Winner of the Pulitzer Prize and a national bestseller: the global account of the rise of civilization that is also a stunning refutation of ideas of human development based on race.
In this "artful, informative, and delightful" (William H. McNeill, New York Review of Books) book, Jared Diamond convincingly argues that geographical and environmental factors shaped the modern world. Societies that had a head start in food production advanced beyond the hunter-gatherer stage, and then developed writing, technology, government, and organized religionas well as nasty germs and potent weapons of warand adventured on sea and land to conquer and decimate preliterate cultures. A major advance in our understanding of human societies, Guns, Germs, and Steel chronicles the way that the modern world came to be and stunningly dismantles racially based theories of human history.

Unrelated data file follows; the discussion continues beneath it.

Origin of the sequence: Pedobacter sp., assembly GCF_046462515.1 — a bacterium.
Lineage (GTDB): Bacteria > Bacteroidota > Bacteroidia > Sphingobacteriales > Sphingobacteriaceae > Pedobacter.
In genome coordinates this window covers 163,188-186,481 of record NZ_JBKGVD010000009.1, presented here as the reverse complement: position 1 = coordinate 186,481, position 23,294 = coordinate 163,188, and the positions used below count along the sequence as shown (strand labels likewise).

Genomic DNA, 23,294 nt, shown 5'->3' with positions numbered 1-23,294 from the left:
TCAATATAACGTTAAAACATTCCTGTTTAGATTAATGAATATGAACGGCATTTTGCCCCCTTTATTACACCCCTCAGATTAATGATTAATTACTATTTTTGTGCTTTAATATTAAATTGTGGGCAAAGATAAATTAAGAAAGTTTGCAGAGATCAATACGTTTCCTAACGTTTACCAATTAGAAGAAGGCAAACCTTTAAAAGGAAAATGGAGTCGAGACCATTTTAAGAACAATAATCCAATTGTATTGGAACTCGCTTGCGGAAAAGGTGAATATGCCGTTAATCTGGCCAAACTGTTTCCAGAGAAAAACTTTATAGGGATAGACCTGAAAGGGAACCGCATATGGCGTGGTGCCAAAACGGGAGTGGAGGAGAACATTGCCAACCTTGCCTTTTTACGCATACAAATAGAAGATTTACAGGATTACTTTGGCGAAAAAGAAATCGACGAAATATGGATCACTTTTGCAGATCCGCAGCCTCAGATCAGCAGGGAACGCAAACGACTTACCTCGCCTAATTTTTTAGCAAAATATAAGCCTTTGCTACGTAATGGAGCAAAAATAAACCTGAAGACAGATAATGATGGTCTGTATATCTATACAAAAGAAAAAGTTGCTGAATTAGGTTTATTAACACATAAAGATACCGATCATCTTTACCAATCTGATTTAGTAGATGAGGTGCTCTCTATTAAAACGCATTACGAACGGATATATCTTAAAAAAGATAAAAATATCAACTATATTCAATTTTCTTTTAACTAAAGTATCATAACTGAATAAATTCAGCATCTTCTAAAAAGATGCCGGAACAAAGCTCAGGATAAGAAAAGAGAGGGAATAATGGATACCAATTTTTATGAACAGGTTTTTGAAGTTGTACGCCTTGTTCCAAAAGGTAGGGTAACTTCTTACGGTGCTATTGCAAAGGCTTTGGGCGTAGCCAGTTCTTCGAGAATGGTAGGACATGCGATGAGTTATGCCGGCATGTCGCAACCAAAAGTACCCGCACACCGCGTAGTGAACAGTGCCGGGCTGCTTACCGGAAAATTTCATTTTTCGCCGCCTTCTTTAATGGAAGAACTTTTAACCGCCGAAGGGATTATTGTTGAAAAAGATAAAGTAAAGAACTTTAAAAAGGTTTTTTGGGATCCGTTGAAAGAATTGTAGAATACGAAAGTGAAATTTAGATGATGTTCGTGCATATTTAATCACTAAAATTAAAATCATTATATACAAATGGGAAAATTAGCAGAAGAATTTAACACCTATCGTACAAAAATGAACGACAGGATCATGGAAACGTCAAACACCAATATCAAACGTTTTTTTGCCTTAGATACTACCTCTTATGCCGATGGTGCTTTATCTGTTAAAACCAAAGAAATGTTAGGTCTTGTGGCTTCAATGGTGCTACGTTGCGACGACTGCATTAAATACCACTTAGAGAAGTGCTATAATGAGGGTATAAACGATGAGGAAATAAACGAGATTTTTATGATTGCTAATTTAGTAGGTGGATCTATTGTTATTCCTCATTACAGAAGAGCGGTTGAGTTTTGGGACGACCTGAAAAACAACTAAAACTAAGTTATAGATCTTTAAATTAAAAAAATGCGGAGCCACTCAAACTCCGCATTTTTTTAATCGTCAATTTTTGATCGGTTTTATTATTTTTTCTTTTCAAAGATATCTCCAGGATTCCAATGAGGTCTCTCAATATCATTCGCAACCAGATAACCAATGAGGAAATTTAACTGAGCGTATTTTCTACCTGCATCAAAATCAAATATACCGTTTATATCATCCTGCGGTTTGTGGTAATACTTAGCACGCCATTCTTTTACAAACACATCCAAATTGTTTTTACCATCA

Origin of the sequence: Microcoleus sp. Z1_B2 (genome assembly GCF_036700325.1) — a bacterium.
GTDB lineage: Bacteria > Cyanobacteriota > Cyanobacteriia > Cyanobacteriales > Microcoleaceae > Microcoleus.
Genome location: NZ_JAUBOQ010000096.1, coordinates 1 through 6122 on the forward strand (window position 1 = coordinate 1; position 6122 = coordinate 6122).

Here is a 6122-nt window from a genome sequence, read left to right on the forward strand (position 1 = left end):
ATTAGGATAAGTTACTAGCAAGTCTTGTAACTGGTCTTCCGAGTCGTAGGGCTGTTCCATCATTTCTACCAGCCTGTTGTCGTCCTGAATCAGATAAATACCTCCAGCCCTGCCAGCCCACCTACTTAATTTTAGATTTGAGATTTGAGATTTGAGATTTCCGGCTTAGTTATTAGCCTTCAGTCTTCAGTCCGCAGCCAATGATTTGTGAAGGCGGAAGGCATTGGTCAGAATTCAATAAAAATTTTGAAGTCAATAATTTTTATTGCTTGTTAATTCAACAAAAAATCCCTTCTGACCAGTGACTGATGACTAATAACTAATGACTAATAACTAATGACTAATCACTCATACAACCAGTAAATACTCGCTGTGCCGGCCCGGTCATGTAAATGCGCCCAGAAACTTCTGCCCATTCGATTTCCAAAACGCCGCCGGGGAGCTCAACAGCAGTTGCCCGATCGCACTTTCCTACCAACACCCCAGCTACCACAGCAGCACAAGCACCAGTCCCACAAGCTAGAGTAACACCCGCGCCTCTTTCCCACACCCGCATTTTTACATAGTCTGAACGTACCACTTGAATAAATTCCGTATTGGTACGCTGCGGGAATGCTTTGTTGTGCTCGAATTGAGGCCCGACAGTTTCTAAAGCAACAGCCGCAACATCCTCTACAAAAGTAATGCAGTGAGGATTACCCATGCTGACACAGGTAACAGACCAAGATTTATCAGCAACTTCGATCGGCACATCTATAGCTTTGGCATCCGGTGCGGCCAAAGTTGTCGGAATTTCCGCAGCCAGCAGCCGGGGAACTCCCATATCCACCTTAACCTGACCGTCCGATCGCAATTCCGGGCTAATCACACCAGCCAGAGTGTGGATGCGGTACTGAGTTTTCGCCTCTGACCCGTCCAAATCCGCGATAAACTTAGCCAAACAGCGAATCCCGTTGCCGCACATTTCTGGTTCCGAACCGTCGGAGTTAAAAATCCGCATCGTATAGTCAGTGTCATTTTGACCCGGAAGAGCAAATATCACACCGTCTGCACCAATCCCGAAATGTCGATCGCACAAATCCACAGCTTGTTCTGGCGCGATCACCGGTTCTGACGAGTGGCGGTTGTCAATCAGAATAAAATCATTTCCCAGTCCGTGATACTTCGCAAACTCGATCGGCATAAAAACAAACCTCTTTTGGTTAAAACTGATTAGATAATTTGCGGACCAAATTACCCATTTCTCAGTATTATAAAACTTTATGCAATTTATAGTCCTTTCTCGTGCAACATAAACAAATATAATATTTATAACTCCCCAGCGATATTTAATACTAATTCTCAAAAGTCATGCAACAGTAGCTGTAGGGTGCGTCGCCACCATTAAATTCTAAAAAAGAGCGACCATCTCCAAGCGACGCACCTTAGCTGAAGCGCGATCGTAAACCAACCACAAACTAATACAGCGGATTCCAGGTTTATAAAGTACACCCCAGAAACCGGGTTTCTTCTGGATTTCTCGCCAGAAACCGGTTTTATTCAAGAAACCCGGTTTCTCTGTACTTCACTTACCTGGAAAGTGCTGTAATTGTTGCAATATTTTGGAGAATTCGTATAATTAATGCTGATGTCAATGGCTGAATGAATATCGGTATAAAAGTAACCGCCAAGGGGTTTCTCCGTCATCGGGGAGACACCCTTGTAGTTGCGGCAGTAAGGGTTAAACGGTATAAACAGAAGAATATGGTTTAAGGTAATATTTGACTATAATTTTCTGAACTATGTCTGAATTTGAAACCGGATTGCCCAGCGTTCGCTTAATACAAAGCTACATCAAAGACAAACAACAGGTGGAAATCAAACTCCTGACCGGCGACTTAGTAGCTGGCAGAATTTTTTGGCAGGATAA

Winner of the Pulitzer Prize, the Phi Beta Kappa Award in Science, the Rhone-Poulenc Prize, and the Commonwealth Club of California's Gold Medal
The Fates of Human Societies
Up to the Starting Line
A suitable starting point from which to compare historical developments on the different continents is around 11,000 B.C. This date corresponds approximately to the beginnings of village life in a few parts of the world, the first undisputed peopling of the Americas, the end of the Pleistocene Era and last Ice Age, and the start of what geologists term the Recent Era. Plant and animal domestication began in at least one part of the world within a few thousand years of that date. As of then, did the people of some continents already have a head start or a clear advantage over peoples of other continents?
If so, perhaps that head start, amplified over the last 13,000 years, provides the answer to Yali's question. Hence this chapter will offer a whirlwind tour of human history on all the continents, for millions of years, from our origins as a species until 13,000 years ago. All that will now be summarized in ...
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Niall Ferguson brings his renowned historical and economic depth of field to bear on a bold and sweeping reckoning with America's imperial status and its consequences.
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